Search
  • Dr. Rachel Kramer

June 14: Different Families Make Different Choices

Updated: Aug 18, 2020

As some restrictions were lifted this week, I spoke with many families about the tension created when children and adolescents become aware that different families are following different sets of rules around how to approach social distancing.  During the pandemic, each family has its own level of vulnerability and every family has a unique level of risk tolerance.  Some households might include a family member with a chronic illness.  Families who interact with grandparents might choose to be particularly cautious about allowing children to interact with peers.  While it may be tempting for children (or adults) to judge another family’s choices, this challenging situation that can also be used as a springboard to teach children about empathy. 

I suggest you begin by empathizing with your child’s position, for example:

· “I hear you saying that we’re the only family that makes kids wear a mask.  It looks like you’re really angry about that.”

· “Seems like you’re really frustrated that we won’t let you go to an indoor party.”

· “I know this is so hard.”

Next you can provide some information about why other families might be following different rules than your family:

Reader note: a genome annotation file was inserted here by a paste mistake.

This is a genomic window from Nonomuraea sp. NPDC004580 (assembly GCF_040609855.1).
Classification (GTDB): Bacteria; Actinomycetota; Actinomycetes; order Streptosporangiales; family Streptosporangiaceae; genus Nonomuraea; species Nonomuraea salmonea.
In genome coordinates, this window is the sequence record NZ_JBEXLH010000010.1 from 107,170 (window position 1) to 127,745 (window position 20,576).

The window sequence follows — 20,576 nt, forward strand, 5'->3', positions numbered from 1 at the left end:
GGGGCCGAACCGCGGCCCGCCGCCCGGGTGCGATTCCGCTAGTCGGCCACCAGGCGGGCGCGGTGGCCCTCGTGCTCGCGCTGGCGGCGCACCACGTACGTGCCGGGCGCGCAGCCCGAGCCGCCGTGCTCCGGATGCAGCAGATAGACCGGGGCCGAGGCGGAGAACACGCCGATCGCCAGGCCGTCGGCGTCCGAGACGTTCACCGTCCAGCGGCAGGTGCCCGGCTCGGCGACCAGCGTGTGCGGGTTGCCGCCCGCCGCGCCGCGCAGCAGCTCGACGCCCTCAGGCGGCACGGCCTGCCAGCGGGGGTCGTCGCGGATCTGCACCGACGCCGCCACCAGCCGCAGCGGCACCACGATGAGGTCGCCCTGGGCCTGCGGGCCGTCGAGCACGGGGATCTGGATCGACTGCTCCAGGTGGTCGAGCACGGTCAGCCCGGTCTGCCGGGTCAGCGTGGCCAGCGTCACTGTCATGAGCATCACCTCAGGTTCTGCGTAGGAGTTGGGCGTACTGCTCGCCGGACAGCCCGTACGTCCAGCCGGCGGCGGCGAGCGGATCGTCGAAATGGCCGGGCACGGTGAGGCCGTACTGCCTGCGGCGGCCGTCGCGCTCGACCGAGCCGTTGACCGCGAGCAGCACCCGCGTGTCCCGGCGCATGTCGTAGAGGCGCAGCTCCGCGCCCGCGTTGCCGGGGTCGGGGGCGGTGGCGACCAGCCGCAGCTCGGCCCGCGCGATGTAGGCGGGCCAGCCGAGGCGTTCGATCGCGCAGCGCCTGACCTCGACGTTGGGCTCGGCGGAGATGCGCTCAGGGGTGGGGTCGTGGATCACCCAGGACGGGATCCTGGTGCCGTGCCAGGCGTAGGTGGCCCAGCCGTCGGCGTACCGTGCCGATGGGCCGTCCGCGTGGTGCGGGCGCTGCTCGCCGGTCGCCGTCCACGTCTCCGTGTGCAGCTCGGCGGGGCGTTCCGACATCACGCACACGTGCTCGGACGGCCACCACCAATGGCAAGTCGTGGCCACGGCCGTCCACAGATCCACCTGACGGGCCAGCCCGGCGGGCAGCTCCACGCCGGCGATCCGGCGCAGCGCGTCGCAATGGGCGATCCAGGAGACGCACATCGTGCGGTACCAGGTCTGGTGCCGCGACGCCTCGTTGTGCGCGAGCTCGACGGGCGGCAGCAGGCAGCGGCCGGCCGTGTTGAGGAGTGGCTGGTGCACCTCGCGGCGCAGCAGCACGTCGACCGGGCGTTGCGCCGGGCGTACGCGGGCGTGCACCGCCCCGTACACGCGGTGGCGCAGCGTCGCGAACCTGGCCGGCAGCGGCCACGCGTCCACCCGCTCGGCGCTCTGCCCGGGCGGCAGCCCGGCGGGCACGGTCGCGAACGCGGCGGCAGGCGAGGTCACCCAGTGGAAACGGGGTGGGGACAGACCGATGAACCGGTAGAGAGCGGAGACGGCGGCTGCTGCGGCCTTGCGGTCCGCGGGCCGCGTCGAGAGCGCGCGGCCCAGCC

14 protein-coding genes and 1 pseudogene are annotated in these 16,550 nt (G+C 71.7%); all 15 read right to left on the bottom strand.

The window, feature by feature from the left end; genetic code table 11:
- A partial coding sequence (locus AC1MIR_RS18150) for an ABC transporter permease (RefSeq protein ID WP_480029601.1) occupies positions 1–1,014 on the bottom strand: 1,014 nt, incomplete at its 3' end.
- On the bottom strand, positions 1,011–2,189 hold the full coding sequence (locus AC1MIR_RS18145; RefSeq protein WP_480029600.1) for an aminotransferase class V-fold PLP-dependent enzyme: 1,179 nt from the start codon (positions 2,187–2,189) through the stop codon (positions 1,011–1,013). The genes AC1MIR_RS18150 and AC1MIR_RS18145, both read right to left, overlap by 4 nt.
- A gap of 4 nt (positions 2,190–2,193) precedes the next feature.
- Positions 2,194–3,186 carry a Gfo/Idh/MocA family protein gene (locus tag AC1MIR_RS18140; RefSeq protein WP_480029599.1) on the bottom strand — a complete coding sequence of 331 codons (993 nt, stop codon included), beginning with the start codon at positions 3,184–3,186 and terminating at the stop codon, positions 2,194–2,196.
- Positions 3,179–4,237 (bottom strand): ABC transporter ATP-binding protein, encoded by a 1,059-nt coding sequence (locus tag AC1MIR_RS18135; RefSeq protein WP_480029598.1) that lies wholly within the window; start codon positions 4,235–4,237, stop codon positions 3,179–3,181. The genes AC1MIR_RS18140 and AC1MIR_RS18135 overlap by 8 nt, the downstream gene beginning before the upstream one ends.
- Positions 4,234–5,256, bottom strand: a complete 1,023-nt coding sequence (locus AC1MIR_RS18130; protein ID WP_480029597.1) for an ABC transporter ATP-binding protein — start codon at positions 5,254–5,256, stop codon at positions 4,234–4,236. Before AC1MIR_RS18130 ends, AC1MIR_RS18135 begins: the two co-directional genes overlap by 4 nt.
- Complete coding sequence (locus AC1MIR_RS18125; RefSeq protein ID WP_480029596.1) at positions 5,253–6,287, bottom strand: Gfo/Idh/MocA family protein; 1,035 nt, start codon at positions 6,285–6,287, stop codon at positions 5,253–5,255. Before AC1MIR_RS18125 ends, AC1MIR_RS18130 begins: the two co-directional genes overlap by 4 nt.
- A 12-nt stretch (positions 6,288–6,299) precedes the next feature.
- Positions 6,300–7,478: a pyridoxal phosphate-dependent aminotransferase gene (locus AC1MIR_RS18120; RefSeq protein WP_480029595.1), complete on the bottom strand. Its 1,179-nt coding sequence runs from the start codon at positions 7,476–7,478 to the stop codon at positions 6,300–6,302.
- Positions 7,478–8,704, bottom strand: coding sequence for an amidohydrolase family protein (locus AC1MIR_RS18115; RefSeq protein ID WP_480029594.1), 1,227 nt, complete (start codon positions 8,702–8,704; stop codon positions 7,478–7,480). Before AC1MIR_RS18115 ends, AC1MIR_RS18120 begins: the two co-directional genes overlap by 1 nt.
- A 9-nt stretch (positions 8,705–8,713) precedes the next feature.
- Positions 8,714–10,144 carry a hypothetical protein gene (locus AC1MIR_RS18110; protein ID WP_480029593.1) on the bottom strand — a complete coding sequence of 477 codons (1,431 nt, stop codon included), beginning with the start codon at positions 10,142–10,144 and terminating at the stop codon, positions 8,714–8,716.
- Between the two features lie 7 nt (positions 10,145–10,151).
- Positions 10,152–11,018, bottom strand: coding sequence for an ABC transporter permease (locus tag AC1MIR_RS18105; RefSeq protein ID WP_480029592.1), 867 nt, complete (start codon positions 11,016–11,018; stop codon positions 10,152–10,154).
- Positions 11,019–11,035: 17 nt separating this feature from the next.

· “Different families make different choices, which can feel really hard.”

· “We don’t have all of the information about why they are making that choice.  We are trying to make the best decisions for our family, and they will make the best decision for their family.”

· “I know you really wish that things were different, and I do, too.  I wish you could see all of your friends whenever you want to.  Right now it feel safe for us to follow these rules, and we need to respect other family’s rules even if they are different than ours.”

· “Let’s think about some reasons that another family might make a different choice than ours.  What ideas do you have about that?”

These conversations won’t take away the anger, frustration, or sadness your child may feel about needing to follow different rules than some of their peers, but feeling truly heard and receiving your compassion and understanding will provide some solace during a really difficult time.

On another note, school has ended for some schools and will be ending for almost everyone this week.  While online summer program options won’t replace the fun of summer camp, they might provide some needed structure for part of each week.  Here are a couple of options:

· TeenLife has compiled a broad array of summer programs, mostly for middle school and high school students.

· Harvard Museum of Natural History is offering Summer Science weeks for children entering grades 1-4.

· Real Simple and Common Sense Media have both compiled lists of online summer programs.

13 views0 comments

Recent Posts

See All

April 25: Helping Children Hold A Boundary

This month, in collaboration with the Center for Parents and Teachers, I led a webinar for teenagers. I spoke for about 40 minutes and then offered time for questions. For the next 30 minutes, the t

April 3: Simply Listening

This week I have been thinking about times when it is helpful for parents to use fewer words. If you have been reading these posts for a while, you know that I am a big proponent of using language to

March 20: Back to School

The beautiful, cold, sunny spring weather is presenting a stark contrast to the incredibly upsetting news of increased xenophobia and racial violence in our country. If you are seeking resources for